"The Awakening."

Essay by crakbaby23High School, 11th gradeA-, December 2005

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Often in life, we form relationships with different people. Though many people do not see it, each relationship affects who we are and the person we will become. Throughout, "The Awakening", the main character, Edna Pontellier, grows tremendously as a person. In the beginning of the book, Edna is merely a 19th century housewife who lives for her family. By the end of the book, Edna realizes that she will not live for anyone but herself. The causes of her realizations, or awakenings, are the relationships she has with Leonce, Robert, and Alcee because each of these relationships bring out something in her that forces her to want to move away from society and its values and live the way she wants to.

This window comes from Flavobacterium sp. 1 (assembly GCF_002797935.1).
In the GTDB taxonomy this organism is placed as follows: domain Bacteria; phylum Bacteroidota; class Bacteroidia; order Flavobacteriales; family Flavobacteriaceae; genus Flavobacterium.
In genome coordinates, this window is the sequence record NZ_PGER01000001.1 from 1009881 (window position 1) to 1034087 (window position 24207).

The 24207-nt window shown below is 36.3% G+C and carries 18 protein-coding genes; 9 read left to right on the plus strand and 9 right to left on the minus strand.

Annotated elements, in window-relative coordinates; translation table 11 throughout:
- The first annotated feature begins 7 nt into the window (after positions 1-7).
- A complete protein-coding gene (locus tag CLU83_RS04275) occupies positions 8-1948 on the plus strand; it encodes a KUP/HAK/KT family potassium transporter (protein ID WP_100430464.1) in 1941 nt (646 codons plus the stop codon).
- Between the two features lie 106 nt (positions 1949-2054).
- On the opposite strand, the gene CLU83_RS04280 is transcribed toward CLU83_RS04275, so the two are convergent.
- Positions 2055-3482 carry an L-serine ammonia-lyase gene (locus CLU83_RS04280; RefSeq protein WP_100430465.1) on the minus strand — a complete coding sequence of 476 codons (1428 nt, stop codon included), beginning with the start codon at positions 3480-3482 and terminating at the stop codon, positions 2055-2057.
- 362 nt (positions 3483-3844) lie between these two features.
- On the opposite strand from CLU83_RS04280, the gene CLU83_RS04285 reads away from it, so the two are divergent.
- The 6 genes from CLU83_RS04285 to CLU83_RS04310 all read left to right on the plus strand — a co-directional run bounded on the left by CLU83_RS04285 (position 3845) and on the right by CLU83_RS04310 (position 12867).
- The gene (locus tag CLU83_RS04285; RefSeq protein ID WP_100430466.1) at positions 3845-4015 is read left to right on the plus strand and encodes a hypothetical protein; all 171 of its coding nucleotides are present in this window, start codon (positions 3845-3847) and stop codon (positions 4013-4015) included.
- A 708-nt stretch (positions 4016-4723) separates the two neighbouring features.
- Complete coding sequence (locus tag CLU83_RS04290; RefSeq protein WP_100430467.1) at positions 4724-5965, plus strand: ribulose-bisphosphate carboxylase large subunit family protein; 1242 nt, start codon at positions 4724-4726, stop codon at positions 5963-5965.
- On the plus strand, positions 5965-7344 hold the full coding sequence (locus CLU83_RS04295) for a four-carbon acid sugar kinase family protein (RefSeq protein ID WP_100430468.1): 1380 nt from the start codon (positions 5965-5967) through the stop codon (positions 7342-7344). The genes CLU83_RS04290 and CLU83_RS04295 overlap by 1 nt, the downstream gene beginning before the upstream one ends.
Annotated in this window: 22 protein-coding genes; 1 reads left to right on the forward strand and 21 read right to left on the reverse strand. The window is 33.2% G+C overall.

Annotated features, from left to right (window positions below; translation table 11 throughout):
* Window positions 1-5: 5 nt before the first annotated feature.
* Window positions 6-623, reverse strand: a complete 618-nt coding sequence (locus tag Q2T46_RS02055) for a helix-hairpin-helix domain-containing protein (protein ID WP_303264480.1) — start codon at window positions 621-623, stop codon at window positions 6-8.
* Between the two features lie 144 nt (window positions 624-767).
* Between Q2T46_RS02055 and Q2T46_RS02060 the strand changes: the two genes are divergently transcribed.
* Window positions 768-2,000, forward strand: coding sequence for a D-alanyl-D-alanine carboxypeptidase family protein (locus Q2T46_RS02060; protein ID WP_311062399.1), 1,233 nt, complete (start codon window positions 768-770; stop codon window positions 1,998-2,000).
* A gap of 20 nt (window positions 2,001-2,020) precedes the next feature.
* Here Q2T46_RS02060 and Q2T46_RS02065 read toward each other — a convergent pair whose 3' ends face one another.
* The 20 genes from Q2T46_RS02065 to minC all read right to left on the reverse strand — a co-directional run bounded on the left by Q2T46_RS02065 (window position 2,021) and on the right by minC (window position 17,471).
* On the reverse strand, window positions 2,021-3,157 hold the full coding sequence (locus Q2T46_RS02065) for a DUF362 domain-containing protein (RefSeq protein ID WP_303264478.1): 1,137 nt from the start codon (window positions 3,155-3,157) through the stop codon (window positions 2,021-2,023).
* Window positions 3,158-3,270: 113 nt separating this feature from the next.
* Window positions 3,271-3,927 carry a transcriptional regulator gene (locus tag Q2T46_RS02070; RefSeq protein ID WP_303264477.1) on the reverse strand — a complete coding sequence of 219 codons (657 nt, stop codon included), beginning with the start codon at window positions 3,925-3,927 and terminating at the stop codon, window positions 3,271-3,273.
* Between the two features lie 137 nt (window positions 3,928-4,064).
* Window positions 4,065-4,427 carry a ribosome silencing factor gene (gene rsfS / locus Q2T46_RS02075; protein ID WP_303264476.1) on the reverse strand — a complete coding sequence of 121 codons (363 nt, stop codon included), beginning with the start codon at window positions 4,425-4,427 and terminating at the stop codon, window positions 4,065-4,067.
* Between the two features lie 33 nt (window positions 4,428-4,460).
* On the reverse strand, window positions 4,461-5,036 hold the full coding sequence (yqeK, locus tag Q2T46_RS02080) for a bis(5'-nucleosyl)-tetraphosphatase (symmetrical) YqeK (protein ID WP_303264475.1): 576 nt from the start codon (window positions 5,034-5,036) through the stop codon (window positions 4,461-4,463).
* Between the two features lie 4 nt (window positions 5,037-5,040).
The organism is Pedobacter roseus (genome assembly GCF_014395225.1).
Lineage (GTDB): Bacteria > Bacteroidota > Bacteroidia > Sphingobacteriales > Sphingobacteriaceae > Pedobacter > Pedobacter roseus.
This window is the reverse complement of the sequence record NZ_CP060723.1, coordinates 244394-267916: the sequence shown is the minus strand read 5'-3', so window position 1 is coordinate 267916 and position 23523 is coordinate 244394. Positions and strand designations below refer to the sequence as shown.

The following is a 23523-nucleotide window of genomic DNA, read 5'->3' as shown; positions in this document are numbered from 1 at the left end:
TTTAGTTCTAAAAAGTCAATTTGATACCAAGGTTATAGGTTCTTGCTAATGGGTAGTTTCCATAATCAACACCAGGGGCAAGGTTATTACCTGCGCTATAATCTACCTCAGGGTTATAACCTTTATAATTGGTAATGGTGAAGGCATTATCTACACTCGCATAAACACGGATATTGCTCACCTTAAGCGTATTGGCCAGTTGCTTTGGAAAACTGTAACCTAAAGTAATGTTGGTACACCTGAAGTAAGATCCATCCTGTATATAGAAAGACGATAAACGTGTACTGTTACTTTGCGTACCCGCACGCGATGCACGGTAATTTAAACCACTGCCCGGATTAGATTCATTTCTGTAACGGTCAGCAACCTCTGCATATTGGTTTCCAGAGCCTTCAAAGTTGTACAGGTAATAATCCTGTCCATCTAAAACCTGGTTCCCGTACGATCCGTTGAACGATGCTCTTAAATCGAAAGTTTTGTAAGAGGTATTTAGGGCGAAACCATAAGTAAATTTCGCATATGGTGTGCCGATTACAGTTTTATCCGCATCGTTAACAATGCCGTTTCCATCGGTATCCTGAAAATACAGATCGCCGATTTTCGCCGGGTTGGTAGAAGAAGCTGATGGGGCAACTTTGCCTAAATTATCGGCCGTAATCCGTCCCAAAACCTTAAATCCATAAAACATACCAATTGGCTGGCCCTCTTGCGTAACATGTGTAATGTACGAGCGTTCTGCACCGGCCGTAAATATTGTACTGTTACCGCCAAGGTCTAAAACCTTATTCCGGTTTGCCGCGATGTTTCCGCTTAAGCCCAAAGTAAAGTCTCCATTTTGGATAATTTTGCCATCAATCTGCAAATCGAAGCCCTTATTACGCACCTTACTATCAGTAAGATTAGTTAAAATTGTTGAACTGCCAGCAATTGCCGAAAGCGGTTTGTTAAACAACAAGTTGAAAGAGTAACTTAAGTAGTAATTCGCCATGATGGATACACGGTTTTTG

Edna's relationship with Leonce shows Edna that married life is not what she truly wanted. Like any other 19th century married couple, Leonce worked and made the money in the house.

Edna was seen as his property and she was to obey him. Edna, being a woman, was supposed to be very feminine and tend to her children and her home. Throughout the book, Leonce constantly reminds Edna of her "habitual neglect of the children" (5) and that she "failed in her duty toward the children" (7). Edna feels caged and limited in her house with Leonce. Longing to feel free, Edna begins to do what she wants and what makes her happy. When she begins to live by her own rules, Leonce, and others in the town begin to think that Edna is losing her mind. Leonce "wondered if his wife were not growing a little unbalanced mentally" (57). When Leonce goes to visit Dr. Mandelet, he tells the doctor that she must be sick because she no longer acts like she used to. She...